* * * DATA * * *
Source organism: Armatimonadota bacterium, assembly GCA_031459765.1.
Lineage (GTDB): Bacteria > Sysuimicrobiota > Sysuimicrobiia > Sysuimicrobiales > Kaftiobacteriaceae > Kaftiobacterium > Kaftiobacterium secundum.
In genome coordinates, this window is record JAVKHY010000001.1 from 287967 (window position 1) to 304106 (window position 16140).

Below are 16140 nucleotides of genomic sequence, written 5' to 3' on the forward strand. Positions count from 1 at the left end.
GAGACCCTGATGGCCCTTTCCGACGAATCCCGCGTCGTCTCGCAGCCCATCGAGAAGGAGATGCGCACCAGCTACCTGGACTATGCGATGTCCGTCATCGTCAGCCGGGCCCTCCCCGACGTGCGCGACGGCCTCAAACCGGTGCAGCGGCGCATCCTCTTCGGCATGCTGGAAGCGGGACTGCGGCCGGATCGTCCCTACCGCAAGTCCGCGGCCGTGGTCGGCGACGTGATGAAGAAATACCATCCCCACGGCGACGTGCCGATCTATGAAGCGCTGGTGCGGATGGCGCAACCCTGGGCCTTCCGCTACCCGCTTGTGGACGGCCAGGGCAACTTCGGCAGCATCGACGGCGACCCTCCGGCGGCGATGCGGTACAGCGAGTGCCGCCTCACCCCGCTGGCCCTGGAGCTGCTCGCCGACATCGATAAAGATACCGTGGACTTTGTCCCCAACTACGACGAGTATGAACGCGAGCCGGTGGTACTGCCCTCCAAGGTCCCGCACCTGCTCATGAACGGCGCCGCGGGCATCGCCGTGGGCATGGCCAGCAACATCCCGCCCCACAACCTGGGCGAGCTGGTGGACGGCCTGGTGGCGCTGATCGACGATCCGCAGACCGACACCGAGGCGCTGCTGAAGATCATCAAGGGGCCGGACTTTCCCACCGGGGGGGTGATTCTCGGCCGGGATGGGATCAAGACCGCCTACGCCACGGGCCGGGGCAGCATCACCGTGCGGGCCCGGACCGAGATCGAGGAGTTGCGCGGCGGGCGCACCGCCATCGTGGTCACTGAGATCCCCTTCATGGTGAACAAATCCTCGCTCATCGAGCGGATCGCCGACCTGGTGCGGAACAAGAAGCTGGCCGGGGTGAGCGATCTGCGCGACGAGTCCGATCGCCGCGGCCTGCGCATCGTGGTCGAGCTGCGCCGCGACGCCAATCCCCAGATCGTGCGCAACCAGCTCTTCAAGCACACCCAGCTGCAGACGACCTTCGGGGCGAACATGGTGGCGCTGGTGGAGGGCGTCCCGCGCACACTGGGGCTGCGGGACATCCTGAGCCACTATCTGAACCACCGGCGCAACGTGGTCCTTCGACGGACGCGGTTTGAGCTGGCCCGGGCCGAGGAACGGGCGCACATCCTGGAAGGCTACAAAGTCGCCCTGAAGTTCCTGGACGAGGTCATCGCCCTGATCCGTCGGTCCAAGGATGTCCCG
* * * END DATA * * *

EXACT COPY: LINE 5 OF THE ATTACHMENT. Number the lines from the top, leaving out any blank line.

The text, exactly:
GAGACCCTGATGGCCCTTTCCGACGAATCCCGCGTCGTCTCGCAGCCCATCGAGAAGGAGATGCGCACCAGCTACCTGGACTATGCGATGTCCGTCATCGTCAGCCGGGCCCTCCCCGACGTGCGCGACGGCCTCAAACCGGTGCAGCGGCGCATCCTCTTCGGCATGCTGGAAGCGGGACTGCGGCCGGATCGTCCCTACCGCAAGTCCGCGGCCGTGGTCGGCGACGTGATGAAGAAATACCATCCCCACGGCGACGTGCCGATCTATGAAGCGCTGGTGCGGATGGCGCAACCCTGGGCCTTCCGCTACCCGCTTGTGGACGGCCAGGGCAACTTCGGCAGCATCGACGGCGACCCTCCGGCGGCGATGCGGTACAGCGAGTGCCGCCTCACCCCGCTGGCCCTGGAGCTGCTCGCCGACATCGATAAAGATACCGTGGACTTTGTCCCCAACTACGACGAGTATGAACGCGAGCCGGTGGTACTGCCCTCCAAGGTCCCGCACCTGCTCATGAACGGCGCCGCGGGCATCGCCGTGGGCATGGCCAGCAACATCCCGCCCCACAACCTGGGCGAGCTGGTGGACGGCCTGGTGGCGCTGATCGACGATCCGCAGACCGACACCGAGGCGCTGCTGAAGATCATCAAGGGGCCGGACTTTCCCACCGGGGGGGTGATTCTCGGCCGGGATGGGATCAAGACCGCCTACGCCACGGGCCGGGGCAGCATCACCGTGCGGGCCCGGACCGAGATCGAGGAGTTGCGCGGCGGGCGCACCGCCATCGTGGTCACTGAGATCCCCTTCATGGTGAACAAATCCTCGCTCATCGAGCGGATCGCCGACCTGGTGCGGAACAAGAAGCTGGCCGGGGTGAGCGATCTGCGCGACGAGTCCGATCGCCGCGGCCTGCGCATCGTGGTCGAGCTGCGCCGCGACGCCAATCCCCAGATCGTGCGCAACCAGCTCTTCAAGCACACCCAGCTGCAGACGACCTTCGGGGCGAACATGGTGGCGCTGGTGGAGGGCGTCCCGCGCACACTGGGGCTGCGGGACATCCTGAGCCACTATCTGAACCACCGGCGCAACGTGGTCCTTCGACGGACGCGGTTTGAGCTGGCCCGGGCCGAGGAACGGGCGCACATCCTGGAAGGCTACAAAGTCGCCCTGAAGTTCCTGGACGAGGTCATCGCCCTGATCCGTCGGTCCAAGGATGTCCCG